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Planning for the 2022/23 reporting season in a tough economy

Author: ICAEW Insights

Published: 13 Dec 2022

ICAEW’s Financial Reporting Faculty looks at the implications of current economic conditions for the upcoming reporting season.

With only a few new and amended standards coming into effect this year, it might be tempting to think that the 2022/23 reporting season will be straightforward. However, increasing levels of uncertainty and the combination of high interest rates and rising inflation, alongside an ongoing climate emergency, will all need careful consideration when preparing the annual report and accounts. 

As UK inflation hits its highest rate for 40 years, companies must assess the impact of this on their financial statements. It may affect several financial reporting areas, including the discount rates used to reflect the time value of money, forecasting, and impairment reviews. 

Going concern assessments are likely to become more judgemental. For some businesses not prepared for high levels of inflation, the effect may cast doubt on their long-term viability and going concern status.

Preparers should also bear in mind that in times of uncertainty, reporting risks in the ‘front-half’ of the accounts may gain increased attention. Users will want to understand the entity’s resilience to current threats and challenges, including those arising from high energy prices, rising interest rates and political uncertainty. Any changes to the principal risks of the business will need to be clearly communicated.

“Economic uncertainty and volatility present significant challenges for preparers of accounts, who must keep in mind the fundamental principle that the financial statements should reflect conditions that existed at the balance sheet date,” says Kate Beeston, Technical Manager in ICAEW’s Financial Reporting Faculty. “As the impact of uncertainty is so far reaching, there are many areas of reporting that may require more attention than in previous years.”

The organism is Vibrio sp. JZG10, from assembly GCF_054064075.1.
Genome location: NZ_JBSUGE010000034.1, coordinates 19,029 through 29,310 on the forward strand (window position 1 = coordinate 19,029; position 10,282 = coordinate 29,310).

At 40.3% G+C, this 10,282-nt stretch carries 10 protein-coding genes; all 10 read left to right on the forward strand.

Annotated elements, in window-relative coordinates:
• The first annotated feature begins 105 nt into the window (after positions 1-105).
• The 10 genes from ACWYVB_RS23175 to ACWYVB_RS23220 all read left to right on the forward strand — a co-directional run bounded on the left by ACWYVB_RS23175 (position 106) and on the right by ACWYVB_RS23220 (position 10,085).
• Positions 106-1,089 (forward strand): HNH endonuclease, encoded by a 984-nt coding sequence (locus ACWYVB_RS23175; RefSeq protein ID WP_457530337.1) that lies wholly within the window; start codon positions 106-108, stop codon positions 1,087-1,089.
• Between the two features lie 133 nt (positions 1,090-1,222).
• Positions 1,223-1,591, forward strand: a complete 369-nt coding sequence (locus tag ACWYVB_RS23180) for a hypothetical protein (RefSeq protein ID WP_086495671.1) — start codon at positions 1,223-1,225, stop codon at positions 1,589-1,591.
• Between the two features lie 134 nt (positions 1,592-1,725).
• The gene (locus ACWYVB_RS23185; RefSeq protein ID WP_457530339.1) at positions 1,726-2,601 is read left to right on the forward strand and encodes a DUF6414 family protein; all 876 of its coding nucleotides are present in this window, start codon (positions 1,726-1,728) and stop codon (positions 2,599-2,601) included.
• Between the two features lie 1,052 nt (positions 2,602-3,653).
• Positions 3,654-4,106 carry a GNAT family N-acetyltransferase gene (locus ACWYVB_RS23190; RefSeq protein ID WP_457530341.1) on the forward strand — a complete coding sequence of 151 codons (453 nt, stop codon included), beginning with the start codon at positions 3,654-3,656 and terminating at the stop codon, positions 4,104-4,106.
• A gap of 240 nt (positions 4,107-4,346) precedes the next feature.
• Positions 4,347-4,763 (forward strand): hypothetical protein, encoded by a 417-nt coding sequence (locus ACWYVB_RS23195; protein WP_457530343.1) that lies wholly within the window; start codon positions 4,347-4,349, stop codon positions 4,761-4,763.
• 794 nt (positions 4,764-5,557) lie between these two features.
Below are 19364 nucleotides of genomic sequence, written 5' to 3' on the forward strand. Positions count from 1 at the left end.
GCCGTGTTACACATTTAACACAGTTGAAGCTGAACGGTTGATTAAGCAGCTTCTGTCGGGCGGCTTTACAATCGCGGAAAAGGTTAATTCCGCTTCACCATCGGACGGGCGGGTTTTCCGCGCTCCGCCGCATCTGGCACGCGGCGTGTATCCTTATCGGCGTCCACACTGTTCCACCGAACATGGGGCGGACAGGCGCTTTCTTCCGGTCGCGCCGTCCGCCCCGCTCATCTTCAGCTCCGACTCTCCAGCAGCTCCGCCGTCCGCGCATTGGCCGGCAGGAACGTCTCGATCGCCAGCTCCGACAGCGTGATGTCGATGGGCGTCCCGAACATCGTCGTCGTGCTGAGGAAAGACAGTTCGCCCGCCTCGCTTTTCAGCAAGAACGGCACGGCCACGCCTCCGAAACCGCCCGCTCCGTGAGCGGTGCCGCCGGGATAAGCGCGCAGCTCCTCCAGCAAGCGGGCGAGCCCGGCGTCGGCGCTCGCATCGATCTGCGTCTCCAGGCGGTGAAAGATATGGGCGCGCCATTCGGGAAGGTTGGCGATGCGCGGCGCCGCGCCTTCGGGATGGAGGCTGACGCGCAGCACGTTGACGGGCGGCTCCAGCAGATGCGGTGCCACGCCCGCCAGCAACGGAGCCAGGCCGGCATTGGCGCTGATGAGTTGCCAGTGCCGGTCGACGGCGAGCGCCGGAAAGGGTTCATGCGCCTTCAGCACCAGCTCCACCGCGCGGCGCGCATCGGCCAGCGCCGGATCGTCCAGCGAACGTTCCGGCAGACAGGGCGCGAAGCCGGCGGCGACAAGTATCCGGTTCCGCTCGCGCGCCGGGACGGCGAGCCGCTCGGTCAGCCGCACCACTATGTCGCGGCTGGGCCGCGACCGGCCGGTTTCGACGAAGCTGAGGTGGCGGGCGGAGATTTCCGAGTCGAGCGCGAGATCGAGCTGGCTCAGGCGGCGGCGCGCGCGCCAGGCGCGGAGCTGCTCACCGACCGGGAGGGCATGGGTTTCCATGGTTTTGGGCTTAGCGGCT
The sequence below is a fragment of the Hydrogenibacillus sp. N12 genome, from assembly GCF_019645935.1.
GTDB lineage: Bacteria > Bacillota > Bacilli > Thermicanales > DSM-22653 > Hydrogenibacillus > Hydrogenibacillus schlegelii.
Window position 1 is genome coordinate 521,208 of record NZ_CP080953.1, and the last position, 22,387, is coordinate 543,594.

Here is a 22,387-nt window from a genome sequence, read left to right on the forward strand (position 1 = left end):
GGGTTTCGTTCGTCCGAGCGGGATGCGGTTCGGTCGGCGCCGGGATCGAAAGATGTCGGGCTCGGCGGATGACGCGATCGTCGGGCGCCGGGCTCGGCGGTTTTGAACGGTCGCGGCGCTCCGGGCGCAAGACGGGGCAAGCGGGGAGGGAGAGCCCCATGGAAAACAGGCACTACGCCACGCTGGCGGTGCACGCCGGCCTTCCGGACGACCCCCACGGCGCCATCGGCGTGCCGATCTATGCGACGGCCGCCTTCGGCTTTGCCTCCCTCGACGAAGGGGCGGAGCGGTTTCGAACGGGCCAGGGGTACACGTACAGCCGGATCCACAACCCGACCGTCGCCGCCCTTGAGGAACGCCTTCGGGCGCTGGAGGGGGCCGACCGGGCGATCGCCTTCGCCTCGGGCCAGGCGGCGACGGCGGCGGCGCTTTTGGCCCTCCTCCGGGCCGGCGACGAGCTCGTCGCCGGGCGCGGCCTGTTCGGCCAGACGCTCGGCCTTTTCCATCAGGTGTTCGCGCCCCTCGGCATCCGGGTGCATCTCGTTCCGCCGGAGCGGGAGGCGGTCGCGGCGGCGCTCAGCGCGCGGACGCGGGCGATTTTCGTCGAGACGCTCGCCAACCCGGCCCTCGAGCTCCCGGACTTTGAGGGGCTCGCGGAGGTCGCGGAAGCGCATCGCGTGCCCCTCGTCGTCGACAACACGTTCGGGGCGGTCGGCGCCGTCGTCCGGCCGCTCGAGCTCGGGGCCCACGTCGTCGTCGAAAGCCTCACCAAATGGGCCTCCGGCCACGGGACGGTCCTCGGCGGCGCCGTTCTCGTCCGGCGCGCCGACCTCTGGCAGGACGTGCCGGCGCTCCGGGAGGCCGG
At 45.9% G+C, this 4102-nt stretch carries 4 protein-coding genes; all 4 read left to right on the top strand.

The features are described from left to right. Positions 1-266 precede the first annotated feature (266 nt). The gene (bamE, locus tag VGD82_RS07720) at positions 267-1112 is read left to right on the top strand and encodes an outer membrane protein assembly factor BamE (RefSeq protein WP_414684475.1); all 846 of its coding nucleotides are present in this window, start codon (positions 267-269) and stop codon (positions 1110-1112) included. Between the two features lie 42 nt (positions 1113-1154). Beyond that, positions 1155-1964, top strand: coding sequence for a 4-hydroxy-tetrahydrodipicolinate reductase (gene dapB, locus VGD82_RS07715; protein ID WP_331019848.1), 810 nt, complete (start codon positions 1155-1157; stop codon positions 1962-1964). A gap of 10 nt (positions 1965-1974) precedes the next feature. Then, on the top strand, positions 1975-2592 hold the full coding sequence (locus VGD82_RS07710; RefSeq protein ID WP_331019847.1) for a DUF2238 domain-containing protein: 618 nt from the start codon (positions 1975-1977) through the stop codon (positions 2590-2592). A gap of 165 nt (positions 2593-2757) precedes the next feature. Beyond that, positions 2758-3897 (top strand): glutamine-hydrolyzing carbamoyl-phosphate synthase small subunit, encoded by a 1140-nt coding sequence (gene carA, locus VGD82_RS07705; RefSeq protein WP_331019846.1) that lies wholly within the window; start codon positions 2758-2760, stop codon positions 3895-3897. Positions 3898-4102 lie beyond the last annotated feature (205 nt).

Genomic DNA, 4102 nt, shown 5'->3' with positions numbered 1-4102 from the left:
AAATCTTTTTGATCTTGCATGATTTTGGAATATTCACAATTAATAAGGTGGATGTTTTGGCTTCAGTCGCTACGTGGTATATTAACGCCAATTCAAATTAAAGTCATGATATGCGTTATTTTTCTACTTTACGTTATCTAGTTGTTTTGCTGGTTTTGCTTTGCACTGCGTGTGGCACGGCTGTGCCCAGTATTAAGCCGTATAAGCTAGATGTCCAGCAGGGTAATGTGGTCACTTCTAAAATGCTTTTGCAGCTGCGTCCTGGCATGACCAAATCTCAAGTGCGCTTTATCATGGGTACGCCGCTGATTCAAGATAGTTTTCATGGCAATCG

The consideration of climate-related matters only adds to the challenges faced by preparers. All businesses, regardless of size, need to assess the impact of climate on the financial statements. 

Certain in-scope entities will also be complying with the UK government’s new Climate-related Financial Disclosure Regulations for the first time. These entities will be required to disclose detailed information on climate-related matters in the front-half of their accounts.

The Financial Reporting Faculty has issued a guide, Planning for the 2022/23 reporting season, which looks at the specific challenges within the current reporting season and where you might focus your efforts. It also touches on UK regulator expectations, highlighting key improvement points identified by the Financial Reporting Council (FRC) in its Annual Review of Corporate Reporting 2021/22.

The new guide is available to all ICAEW members and Financial Reporting Faculty subscribers and includes links to a number of additional resources that may be useful for the upcoming reporting season.

Read in full: Planning for the 2022/23 reporting season.

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